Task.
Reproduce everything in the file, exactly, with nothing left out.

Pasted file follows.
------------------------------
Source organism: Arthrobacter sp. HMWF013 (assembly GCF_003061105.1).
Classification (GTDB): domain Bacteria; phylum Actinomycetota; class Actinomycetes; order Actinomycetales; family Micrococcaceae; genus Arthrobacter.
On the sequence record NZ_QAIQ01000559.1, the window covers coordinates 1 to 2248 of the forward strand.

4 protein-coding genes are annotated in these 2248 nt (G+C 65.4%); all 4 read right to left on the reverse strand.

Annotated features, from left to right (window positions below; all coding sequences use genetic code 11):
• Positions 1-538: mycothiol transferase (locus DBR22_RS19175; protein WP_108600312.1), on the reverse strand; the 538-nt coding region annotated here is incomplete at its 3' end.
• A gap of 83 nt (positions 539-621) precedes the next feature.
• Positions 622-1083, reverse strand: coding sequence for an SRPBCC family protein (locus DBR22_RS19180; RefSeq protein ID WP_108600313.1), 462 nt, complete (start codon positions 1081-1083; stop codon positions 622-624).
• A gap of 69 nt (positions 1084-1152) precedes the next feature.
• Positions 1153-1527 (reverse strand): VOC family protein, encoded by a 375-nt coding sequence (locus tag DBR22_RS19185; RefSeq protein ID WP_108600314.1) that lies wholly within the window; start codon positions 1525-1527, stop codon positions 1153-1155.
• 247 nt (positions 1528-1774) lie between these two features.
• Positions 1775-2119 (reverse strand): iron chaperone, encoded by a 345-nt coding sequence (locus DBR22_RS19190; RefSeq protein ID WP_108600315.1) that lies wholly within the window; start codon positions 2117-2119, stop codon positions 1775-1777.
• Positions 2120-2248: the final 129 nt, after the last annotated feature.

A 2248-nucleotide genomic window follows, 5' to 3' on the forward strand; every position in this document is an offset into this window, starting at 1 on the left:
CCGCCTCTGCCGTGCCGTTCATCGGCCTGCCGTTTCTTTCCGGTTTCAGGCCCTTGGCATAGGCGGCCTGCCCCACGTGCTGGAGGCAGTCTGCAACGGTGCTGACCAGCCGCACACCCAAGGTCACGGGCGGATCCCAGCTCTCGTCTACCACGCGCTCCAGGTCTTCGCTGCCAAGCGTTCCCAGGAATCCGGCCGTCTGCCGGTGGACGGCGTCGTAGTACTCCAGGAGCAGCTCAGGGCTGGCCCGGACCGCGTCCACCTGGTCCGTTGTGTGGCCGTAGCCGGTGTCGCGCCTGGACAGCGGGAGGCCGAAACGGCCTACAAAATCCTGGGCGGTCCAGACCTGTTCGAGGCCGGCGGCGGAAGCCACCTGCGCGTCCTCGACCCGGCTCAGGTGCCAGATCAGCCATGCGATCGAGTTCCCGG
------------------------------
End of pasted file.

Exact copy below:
Source organism: Arthrobacter sp. HMWF013 (assembly GCF_003061105.1).
Classification (GTDB): domain Bacteria; phylum Actinomycetota; class Actinomycetes; order Actinomycetales; family Micrococcaceae; genus Arthrobacter.
On the sequence record NZ_QAIQ01000559.1, the window covers coordinates 1 to 2248 of the forward strand.

4 protein-coding genes are annotated in these 2248 nt (G+C 65.4%); all 4 read right to left on the reverse strand.

Annotated features, from left to right (window positions below; all coding sequences use genetic code 11):
• Positions 1-538: mycothiol transferase (locus DBR22_RS19175; protein WP_108600312.1), on the reverse strand; the 538-nt coding region annotated here is incomplete at its 3' end.
• A gap of 83 nt (positions 539-621) precedes the next feature.
• Positions 622-1083, reverse strand: coding sequence for an SRPBCC family protein (locus DBR22_RS19180; RefSeq protein ID WP_108600313.1), 462 nt, complete (start codon positions 1081-1083; stop codon positions 622-624).
• A gap of 69 nt (positions 1084-1152) precedes the next feature.
• Positions 1153-1527 (reverse strand): VOC family protein, encoded by a 375-nt coding sequence (locus tag DBR22_RS19185; RefSeq protein ID WP_108600314.1) that lies wholly within the window; start codon positions 1525-1527, stop codon positions 1153-1155.
• 247 nt (positions 1528-1774) lie between these two features.
• Positions 1775-2119 (reverse strand): iron chaperone, encoded by a 345-nt coding sequence (locus DBR22_RS19190; RefSeq protein ID WP_108600315.1) that lies wholly within the window; start codon positions 2117-2119, stop codon positions 1775-1777.
• Positions 2120-2248: the final 129 nt, after the last annotated feature.

A 2248-nucleotide genomic window follows, 5' to 3' on the forward strand; every position in this document is an offset into this window, starting at 1 on the left:
CCGCCTCTGCCGTGCCGTTCATCGGCCTGCCGTTTCTTTCCGGTTTCAGGCCCTTGGCATAGGCGGCCTGCCCCACGTGCTGGAGGCAGTCTGCAACGGTGCTGACCAGCCGCACACCCAAGGTCACGGGCGGATCCCAGCTCTCGTCTACCACGCGCTCCAGGTCTTCGCTGCCAAGCGTTCCCAGGAATCCGGCCGTCTGCCGGTGGACGGCGTCGTAGTACTCCAGGAGCAGCTCAGGGCTGGCCCGGACCGCGTCCACCTGGTCCGTTGTGTGGCCGTAGCCGGTGTCGCGCCTGGACAGCGGGAGGCCGAAACGGCCTACAAAATCCTGGGCGGTCCAGACCTGTTCGAGGCCGGCGGCGGAAGCCACCTGCGCGTCCTCGACCCGGCTCAGGTGCCAGATCAGCCATGCGATCGAGTTCCCGG